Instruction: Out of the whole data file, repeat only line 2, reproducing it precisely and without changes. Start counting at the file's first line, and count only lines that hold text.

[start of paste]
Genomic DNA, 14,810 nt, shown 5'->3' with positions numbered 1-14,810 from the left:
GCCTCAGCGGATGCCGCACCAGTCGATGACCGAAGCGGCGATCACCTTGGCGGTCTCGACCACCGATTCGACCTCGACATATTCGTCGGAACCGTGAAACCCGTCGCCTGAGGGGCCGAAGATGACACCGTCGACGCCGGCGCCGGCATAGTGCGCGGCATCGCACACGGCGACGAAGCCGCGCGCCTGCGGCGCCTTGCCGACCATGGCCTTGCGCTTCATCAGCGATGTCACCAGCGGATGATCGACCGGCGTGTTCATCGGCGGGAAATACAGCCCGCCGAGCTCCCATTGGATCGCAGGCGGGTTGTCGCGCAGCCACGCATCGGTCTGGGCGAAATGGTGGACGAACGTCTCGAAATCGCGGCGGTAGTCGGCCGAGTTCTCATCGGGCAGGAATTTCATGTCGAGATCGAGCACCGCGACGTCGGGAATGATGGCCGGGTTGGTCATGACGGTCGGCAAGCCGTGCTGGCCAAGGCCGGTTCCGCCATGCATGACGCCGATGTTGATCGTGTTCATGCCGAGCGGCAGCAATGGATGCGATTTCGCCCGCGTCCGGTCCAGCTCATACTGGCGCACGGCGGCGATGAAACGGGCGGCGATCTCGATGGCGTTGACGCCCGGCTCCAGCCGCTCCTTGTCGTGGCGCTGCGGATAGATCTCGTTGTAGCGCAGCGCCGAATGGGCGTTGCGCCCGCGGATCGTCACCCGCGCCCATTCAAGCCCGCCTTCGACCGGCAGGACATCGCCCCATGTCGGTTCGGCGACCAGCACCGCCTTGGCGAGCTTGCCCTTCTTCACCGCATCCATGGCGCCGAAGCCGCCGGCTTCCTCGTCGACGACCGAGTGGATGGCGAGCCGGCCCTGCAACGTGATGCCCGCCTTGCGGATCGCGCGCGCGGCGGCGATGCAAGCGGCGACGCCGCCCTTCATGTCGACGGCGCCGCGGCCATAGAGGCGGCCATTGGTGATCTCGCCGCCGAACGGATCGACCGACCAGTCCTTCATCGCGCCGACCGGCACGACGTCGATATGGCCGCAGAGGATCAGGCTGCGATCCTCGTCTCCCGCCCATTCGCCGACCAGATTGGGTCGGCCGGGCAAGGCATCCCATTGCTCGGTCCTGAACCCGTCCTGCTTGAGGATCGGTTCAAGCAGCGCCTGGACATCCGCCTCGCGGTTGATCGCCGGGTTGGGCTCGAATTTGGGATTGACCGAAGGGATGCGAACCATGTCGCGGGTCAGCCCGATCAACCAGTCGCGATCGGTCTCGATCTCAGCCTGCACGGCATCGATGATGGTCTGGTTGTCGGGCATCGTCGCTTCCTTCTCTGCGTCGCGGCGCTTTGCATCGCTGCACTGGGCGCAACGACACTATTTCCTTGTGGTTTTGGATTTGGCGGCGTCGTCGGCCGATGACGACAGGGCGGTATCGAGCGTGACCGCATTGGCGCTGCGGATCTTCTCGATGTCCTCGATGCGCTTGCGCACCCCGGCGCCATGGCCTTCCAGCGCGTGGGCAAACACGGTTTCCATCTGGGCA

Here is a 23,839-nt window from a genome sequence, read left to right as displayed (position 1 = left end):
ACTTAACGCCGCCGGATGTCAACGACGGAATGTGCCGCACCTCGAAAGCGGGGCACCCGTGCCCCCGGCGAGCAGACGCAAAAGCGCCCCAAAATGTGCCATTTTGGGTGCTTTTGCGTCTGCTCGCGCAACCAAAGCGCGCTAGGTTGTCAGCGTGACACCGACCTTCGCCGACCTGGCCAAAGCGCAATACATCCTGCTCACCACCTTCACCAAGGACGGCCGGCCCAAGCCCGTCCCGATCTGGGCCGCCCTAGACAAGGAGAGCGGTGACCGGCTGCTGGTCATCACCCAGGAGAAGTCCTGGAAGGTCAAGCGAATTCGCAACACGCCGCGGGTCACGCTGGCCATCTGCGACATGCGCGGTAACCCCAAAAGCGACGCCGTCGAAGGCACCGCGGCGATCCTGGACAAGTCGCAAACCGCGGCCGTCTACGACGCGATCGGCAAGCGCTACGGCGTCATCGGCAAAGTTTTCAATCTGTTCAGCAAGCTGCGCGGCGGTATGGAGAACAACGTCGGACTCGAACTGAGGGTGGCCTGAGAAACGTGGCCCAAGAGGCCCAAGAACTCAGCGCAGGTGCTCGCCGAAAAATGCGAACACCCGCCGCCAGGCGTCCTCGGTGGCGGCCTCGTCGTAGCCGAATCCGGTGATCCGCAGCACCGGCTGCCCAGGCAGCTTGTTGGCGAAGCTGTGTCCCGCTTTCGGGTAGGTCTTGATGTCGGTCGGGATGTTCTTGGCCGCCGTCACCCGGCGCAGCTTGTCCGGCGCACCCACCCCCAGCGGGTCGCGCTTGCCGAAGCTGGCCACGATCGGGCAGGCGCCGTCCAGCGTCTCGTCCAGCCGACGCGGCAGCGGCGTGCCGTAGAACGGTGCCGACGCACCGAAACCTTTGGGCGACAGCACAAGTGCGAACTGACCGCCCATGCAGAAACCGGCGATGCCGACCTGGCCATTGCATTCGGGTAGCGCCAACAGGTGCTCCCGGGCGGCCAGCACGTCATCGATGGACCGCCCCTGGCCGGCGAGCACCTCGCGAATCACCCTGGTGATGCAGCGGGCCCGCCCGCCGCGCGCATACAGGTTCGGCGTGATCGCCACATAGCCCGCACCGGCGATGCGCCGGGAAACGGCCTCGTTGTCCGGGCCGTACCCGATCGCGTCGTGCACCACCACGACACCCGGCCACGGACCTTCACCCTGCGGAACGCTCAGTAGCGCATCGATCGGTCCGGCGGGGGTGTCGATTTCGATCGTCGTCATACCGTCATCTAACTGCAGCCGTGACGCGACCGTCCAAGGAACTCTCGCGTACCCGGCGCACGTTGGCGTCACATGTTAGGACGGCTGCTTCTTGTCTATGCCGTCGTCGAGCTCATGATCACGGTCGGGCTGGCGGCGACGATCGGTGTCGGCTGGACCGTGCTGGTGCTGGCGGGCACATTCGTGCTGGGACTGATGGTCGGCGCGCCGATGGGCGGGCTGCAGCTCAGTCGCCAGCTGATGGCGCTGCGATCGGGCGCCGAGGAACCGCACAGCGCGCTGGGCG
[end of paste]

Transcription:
GCCTCAGCGGATGCCGCACCAGTCGATGACCGAAGCGGCGATCACCTTGGCGGTCTCGACCACCGATTCGACCTCGACATATTCGTCGGAACCGTGAAACCCGTCGCCTGAGGGGCCGAAGATGACACCGTCGACGCCGGCGCCGGCATAGTGCGCGGCATCGCACACGGCGACGAAGCCGCGCGCCTGCGGCGCCTTGCCGACCATGGCCTTGCGCTTCATCAGCGATGTCACCAGCGGATGATCGACCGGCGTGTTCATCGGCGGGAAATACAGCCCGCCGAGCTCCCATTGGATCGCAGGCGGGTTGTCGCGCAGCCACGCATCGGTCTGGGCGAAATGGTGGACGAACGTCTCGAAATCGCGGCGGTAGTCGGCCGAGTTCTCATCGGGCAGGAATTTCATGTCGAGATCGAGCACCGCGACGTCGGGAATGATGGCCGGGTTGGTCATGACGGTCGGCAAGCCGTGCTGGCCAAGGCCGGTTCCGCCATGCATGACGCCGATGTTGATCGTGTTCATGCCGAGCGGCAGCAATGGATGCGATTTCGCCCGCGTCCGGTCCAGCTCATACTGGCGCACGGCGGCGATGAAACGGGCGGCGATCTCGATGGCGTTGACGCCCGGCTCCAGCCGCTCCTTGTCGTGGCGCTGCGGATAGATCTCGTTGTAGCGCAGCGCCGAATGGGCGTTGCGCCCGCGGATCGTCACCCGCGCCCATTCAAGCCCGCCTTCGACCGGCAGGACATCGCCCCATGTCGGTTCGGCGACCAGCACCGCCTTGGCGAGCTTGCCCTTCTTCACCGCATCCATGGCGCCGAAGCCGCCGGCTTCCTCGTCGACGACCGAGTGGATGGCGAGCCGGCCCTGCAACGTGATGCCCGCCTTGCGGATCGCGCGCGCGGCGGCGATGCAAGCGGCGACGCCGCCCTTCATGTCGACGGCGCCGCGGCCATAGAGGCGGCCATTGGTGATCTCGCCGCCGAACGGATCGACCGACCAGTCCTTCATCGCGCCGACCGGCACGACGTCGATATGGCCGCAGAGGATCAGGCTGCGATCCTCGTCTCCCGCCCATTCGCCGACCAGATTGGGTCGGCCGGGCAAGGCATCCCATTGCTCGGTCCTGAACCCGTCCTGCTTGAGGATCGGTTCAAGCAGCGCCTGGACATCCGCCTCGCGGTTGATCGCCGGGTTGGGCTCGAATTTGGGATTGACCGAAGGGATGCGAACCATGTCGCGGGTCAGCCCGATCAACCAGTCGCGATCGGTCTCGATCTCAGCCTGCACGGCATCGATGATGGTCTGGTTGTCGGGCATCGTCGCTTCCTTCTCTGCGTCGCGGCGCTTTGCATCGCTGCACTGGGCGCAACGACACTATTTCCTTGTGGTTTTGGATTTGGCGGCGTCGTCGGCCGATGACGACAGGGCGGTATCGAGCGTGACCGCATTGGCGCTGCGGATCTTCTCGATGTCCTCGATGCGCTTGCGCACCCCGGCGCCATGGCCTTCCAGCGCGTGGGCAAACACGGTTTCCATCTGGGCA